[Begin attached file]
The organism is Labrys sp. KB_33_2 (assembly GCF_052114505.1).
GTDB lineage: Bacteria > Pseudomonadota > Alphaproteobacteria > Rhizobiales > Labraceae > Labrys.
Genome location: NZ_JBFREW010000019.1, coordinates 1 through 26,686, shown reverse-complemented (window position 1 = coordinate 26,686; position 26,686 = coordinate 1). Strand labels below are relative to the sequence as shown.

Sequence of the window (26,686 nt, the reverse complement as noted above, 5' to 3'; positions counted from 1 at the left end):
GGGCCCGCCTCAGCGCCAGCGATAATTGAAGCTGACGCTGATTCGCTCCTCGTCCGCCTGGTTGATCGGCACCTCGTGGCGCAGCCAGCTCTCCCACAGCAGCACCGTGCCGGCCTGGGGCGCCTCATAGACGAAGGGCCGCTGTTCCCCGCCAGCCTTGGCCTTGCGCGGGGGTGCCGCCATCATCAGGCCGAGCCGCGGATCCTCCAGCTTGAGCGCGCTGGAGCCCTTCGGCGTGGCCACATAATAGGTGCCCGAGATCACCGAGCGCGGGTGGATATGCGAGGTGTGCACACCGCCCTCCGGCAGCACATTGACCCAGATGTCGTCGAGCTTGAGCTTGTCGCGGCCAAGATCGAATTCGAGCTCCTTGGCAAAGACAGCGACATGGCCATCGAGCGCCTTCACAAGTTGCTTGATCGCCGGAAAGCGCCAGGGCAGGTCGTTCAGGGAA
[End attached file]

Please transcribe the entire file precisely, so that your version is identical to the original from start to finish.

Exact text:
The organism is Labrys sp. KB_33_2 (assembly GCF_052114505.1).
GTDB lineage: Bacteria > Pseudomonadota > Alphaproteobacteria > Rhizobiales > Labraceae > Labrys.
Genome location: NZ_JBFREW010000019.1, coordinates 1 through 26,686, shown reverse-complemented (window position 1 = coordinate 26,686; position 26,686 = coordinate 1). Strand labels below are relative to the sequence as shown.

Sequence of the window (26,686 nt, the reverse complement as noted above, 5' to 3'; positions counted from 1 at the left end):
GGGCCCGCCTCAGCGCCAGCGATAATTGAAGCTGACGCTGATTCGCTCCTCGTCCGCCTGGTTGATCGGCACCTCGTGGCGCAGCCAGCTCTCCCACAGCAGCACCGTGCCGGCCTGGGGCGCCTCATAGACGAAGGGCCGCTGTTCCCCGCCAGCCTTGGCCTTGCGCGGGGGTGCCGCCATCATCAGGCCGAGCCGCGGATCCTCCAGCTTGAGCGCGCTGGAGCCCTTCGGCGTGGCCACATAATAGGTGCCCGAGATCACCGAGCGCGGGTGGATATGCGAGGTGTGCACACCGCCCTCCGGCAGCACATTGACCCAGATGTCGTCGAGCTTGAGCTTGTCGCGGCCAAGATCGAATTCGAGCTCCTTGGCAAAGACAGCGACATGGCCATCGAGCGCCTTCACAAGTTGCTTGATCGCCGGAAAGCGCCAGGGCAGGTCGTTCAGGGAA